Nisrin has no idea if or when she will ever see her children again. Although her family is originally from Gaza, her parents moved to the West Bank 14 years ago. Separated from her husband but happy amidst her extended family, Nisrin, along with her mother, Kawkab, and a young sister Fide, 15, travelled back that fateful day by taxi from a visit to a sick married sister in the East Jerusalem suburb of Aram.

On the return journey they arrived at the Jajuliya checkpoint. They were told they were going back to Gaza. "I said: 'We live in Qalqilya. My family own a house there. My mother and I pay our bills to the municipality.' I was crying because they were deporting me from my children. But they said they had orders from high. They put us in a jeep and took us to [the] Erez [crossing into Gaza]."

For Kawkab Jilo, 45, the deportation was equally traumatic. For while she is a grandmother, her three youngest children are all under 16. Mrs Jilo wept as she described a recent conversation with her youngest daughter, Sabrin, 11, who after good progress in school, has now failed her year-end exams. "She told me 'don't be angry I failed. I always think of you. When you get back I will pass'."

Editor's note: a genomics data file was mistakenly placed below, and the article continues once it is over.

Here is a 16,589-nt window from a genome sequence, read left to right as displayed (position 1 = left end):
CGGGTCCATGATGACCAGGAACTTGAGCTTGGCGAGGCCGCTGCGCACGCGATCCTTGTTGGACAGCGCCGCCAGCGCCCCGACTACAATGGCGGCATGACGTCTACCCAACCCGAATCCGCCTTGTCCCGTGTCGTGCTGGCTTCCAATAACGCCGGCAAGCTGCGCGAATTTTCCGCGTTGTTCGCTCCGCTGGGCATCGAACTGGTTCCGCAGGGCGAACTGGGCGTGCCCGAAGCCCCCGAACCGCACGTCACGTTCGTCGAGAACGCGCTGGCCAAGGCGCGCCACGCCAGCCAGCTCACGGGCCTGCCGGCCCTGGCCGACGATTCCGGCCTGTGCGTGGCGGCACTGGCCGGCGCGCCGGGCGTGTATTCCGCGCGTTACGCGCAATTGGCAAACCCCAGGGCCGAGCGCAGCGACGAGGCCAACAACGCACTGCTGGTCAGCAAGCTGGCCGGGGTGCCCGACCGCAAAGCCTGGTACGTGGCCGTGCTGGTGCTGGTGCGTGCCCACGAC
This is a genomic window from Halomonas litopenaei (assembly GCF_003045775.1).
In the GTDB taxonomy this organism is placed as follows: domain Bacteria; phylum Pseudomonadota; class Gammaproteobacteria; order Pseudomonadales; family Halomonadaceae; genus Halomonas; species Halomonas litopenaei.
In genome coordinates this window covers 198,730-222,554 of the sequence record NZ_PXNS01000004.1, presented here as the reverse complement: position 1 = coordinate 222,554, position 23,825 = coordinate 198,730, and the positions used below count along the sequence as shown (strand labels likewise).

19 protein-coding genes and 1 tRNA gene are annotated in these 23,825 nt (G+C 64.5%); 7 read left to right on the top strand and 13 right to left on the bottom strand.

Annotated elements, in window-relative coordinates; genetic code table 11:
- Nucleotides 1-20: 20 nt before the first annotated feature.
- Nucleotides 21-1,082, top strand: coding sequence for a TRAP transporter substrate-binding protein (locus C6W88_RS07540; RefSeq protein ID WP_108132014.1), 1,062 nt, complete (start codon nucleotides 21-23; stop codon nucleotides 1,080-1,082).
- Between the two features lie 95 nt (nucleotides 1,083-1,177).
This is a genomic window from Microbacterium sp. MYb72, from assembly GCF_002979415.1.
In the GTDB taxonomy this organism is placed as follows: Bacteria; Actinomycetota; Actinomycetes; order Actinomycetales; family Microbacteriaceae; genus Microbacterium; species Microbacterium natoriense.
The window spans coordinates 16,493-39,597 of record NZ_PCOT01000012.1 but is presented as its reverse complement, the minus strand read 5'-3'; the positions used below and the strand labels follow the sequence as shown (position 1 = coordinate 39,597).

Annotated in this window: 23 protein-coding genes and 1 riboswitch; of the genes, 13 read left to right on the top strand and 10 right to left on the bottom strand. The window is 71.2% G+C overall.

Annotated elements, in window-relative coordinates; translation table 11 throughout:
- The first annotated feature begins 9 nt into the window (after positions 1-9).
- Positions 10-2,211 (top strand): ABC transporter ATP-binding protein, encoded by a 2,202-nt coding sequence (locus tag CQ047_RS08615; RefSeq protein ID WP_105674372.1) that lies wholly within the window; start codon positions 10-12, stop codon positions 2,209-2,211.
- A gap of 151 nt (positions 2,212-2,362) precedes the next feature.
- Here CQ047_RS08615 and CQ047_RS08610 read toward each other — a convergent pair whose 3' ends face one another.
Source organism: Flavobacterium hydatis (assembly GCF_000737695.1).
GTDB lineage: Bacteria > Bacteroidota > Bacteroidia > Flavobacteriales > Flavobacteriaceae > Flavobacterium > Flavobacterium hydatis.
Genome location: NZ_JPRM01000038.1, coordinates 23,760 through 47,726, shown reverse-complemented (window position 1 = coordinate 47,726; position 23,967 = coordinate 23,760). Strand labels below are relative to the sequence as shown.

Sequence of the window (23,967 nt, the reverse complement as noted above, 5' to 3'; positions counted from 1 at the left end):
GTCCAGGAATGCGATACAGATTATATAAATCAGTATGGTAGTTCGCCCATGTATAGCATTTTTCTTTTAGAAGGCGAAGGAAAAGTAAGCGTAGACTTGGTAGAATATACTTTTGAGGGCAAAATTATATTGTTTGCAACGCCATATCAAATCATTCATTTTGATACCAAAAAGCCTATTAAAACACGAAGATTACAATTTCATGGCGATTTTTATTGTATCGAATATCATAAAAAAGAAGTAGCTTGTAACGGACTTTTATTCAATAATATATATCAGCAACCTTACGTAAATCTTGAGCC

Back in Qalqilya, Sabrin's sister Suha, 15, explains that even when her mother phones from Gaza, "If we have a problem at a school I will not tell my mother because she is in Gaza and she will just worry. We don't have a person who tells what is right and what is wrong."

Could Nisrin bring the family, including her sick father, to a poverty-stricken and war-ravaged Gaza? She is incredulous. "We are 25 in Qalqilya and just three women here. Shall we bring the whole family because of three? We have nothing here."

* Ben Lynfield reported from the West Bank.